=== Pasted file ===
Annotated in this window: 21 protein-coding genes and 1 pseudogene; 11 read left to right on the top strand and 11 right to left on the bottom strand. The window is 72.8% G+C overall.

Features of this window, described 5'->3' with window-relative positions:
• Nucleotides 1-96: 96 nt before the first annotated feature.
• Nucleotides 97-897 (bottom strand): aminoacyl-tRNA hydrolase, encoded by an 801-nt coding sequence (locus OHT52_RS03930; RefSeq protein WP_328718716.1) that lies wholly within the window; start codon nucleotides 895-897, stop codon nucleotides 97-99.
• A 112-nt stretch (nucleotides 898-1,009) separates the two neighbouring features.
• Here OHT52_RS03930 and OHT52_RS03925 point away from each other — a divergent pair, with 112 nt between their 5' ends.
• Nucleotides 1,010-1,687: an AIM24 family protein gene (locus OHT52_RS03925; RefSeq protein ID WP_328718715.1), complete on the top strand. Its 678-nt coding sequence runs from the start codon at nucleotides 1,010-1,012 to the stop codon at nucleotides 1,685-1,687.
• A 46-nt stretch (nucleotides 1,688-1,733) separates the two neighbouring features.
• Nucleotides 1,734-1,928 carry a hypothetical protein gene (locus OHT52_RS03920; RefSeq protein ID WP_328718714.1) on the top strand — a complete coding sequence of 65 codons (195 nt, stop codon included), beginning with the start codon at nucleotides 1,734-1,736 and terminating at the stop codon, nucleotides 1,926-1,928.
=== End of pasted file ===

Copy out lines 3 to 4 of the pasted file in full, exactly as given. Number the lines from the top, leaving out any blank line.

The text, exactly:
• Nucleotides 1-96: 96 nt before the first annotated feature.
• Nucleotides 97-897 (bottom strand): aminoacyl-tRNA hydrolase, encoded by an 801-nt coding sequence (locus OHT52_RS03930; RefSeq protein WP_328718716.1) that lies wholly within the window; start codon nucleotides 895-897, stop codon nucleotides 97-99.